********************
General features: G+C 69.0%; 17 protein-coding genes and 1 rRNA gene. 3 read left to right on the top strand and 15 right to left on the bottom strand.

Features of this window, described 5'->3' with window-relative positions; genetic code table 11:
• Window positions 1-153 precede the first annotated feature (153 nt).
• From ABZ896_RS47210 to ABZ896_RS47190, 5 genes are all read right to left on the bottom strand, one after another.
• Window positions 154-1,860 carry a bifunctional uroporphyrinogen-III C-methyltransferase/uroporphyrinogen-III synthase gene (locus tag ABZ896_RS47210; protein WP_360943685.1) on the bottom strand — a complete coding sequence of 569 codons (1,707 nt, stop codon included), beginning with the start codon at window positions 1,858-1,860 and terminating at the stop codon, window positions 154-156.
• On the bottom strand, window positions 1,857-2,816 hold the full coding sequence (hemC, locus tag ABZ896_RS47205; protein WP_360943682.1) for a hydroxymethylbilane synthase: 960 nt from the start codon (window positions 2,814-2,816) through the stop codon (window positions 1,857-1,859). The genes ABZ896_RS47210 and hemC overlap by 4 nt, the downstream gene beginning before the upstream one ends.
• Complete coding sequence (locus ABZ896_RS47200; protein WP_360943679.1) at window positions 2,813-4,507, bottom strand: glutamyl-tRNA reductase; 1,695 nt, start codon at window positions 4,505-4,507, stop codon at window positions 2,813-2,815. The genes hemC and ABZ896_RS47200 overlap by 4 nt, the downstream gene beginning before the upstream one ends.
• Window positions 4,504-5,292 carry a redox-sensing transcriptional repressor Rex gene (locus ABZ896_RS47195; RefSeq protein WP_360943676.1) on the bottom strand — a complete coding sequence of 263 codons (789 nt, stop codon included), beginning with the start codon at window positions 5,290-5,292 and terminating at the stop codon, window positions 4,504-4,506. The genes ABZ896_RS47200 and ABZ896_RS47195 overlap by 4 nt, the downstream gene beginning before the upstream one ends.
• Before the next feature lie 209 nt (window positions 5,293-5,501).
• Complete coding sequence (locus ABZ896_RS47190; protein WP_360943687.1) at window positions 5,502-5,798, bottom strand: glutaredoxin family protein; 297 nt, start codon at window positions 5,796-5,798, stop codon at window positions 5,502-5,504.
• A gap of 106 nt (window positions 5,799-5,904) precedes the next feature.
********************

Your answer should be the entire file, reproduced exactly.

General features: G+C 69.0%; 17 protein-coding genes and 1 rRNA gene. 3 read left to right on the top strand and 15 right to left on the bottom strand.

Features of this window, described 5'->3' with window-relative positions; genetic code table 11:
• Window positions 1-153 precede the first annotated feature (153 nt).
• From ABZ896_RS47210 to ABZ896_RS47190, 5 genes are all read right to left on the bottom strand, one after another.
• Window positions 154-1,860 carry a bifunctional uroporphyrinogen-III C-methyltransferase/uroporphyrinogen-III synthase gene (locus tag ABZ896_RS47210; protein WP_360943685.1) on the bottom strand — a complete coding sequence of 569 codons (1,707 nt, stop codon included), beginning with the start codon at window positions 1,858-1,860 and terminating at the stop codon, window positions 154-156.
• On the bottom strand, window positions 1,857-2,816 hold the full coding sequence (hemC, locus tag ABZ896_RS47205; protein WP_360943682.1) for a hydroxymethylbilane synthase: 960 nt from the start codon (window positions 2,814-2,816) through the stop codon (window positions 1,857-1,859). The genes ABZ896_RS47210 and hemC overlap by 4 nt, the downstream gene beginning before the upstream one ends.
• Complete coding sequence (locus ABZ896_RS47200; protein WP_360943679.1) at window positions 2,813-4,507, bottom strand: glutamyl-tRNA reductase; 1,695 nt, start codon at window positions 4,505-4,507, stop codon at window positions 2,813-2,815. The genes hemC and ABZ896_RS47200 overlap by 4 nt, the downstream gene beginning before the upstream one ends.
• Window positions 4,504-5,292 carry a redox-sensing transcriptional repressor Rex gene (locus ABZ896_RS47195; RefSeq protein WP_360943676.1) on the bottom strand — a complete coding sequence of 263 codons (789 nt, stop codon included), beginning with the start codon at window positions 5,290-5,292 and terminating at the stop codon, window positions 4,504-4,506. The genes ABZ896_RS47200 and ABZ896_RS47195 overlap by 4 nt, the downstream gene beginning before the upstream one ends.
• Before the next feature lie 209 nt (window positions 5,293-5,501).
• Complete coding sequence (locus ABZ896_RS47190; protein WP_360943687.1) at window positions 5,502-5,798, bottom strand: glutaredoxin family protein; 297 nt, start codon at window positions 5,796-5,798, stop codon at window positions 5,502-5,504.
• A gap of 106 nt (window positions 5,799-5,904) precedes the next feature.